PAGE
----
Monday, March 11, 2013

Venice - the Pigeons, and more

Last night we came back from a ten day visit with our daughters, who live in two towns in Tennessee, near Nashville and in Memphis.  I had planned to write a post on Venice pigeons before our departure but this did not happen.  I'll write posts on our visit to Tennessee soon, to take a break from Venice.  I remember seeing many pigeons in my vintage postcards of Piazza San Marco in Venice. (Click on collage twice to see better.)
As many people do when thinking about Venice, in my mind's eye I see canals with gondolas and Piazza San Marco with tourists and pigeons.
Famous people when touring Venice act just like all the other tourists, as can be seen below.  On 18 August 1937 John F. Kennedy wrote in his European trip diary (which is on view in the Presidential Library in Boston) that he had visited the Basilica of San Marco for mass and then had pictures taken with pigeons.  He also wrote that there were more canals than he had thought.  Claude Monet and his wife Alice went to Venice for a month in October 1908.  Monet painted 37 different views of Venice.  Alice wrote in a letter to her daughter "There were pigeons all over us and I was wincing a bit with fright.  But the picture was taken the moment they flew away."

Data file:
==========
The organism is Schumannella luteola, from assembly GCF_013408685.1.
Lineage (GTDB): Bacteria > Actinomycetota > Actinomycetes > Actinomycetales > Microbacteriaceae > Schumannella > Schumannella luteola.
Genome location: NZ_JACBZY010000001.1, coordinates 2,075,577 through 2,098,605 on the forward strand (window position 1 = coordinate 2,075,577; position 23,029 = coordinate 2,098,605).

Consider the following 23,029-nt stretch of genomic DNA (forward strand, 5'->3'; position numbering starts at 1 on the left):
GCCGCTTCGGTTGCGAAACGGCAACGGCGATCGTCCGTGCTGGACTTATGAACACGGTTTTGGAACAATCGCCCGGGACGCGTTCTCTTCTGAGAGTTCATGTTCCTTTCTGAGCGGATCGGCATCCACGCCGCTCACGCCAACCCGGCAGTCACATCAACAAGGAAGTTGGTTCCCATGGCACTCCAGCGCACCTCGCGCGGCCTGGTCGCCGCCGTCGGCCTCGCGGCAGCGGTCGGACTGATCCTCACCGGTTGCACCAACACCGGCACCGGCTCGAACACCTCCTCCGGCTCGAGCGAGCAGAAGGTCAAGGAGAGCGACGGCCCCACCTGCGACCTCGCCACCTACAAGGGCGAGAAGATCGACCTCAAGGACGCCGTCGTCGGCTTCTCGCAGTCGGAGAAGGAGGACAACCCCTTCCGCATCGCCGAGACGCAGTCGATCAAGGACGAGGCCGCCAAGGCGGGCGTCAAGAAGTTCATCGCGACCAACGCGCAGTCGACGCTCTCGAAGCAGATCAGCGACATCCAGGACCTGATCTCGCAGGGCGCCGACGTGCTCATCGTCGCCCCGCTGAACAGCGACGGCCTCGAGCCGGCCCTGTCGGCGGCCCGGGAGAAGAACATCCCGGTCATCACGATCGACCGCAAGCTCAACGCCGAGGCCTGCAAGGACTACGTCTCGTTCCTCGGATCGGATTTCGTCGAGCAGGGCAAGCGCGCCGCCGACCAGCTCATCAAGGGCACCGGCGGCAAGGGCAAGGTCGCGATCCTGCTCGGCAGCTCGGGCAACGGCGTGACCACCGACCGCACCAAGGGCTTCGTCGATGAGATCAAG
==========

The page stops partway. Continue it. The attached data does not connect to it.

After arriving by train on October 1, 1908, Claude Monet (French 1840-1926) said "It is too beautiful to be painted! It is untranslatable!" Below are two of Claude Monet's paintings of Venice.
If you take a picture of Piazza San Marco you cannot have a photograph without pigeons unless it is during night time.  They are everywhere.  People fee them, even though it has been banned since 2008.
Children run and play with them.
There are colonies of pigeons throughout the city of Venice, but especially in Piazza San Marco (a group of pigeons flying together is called a "kit.")  The population of Venice is now about 60,000 people but the pigeon number is more than twice that - from 120,000 to 150,000.  The pigeons' acidic droppings corrode the beautiful historic buildings and monuments in the city.  Since the law of 2008 City Officials can fine tourists up to $700 for feeding pigeons (but I think they are not enforcing this law strongly.)  A pair of pigeons can produce 12 chicks per year, so the population is constantly growing.  Some people like the birds and others, such as American author John Berendt (who wrote Midnight in the Garden of Good and Evil, and The City of Fallen Angels, about Venice - which I have in my library but have not read yet) think they are pests.  John Berendt says "Pigeons are disgusting, they're like flying rats."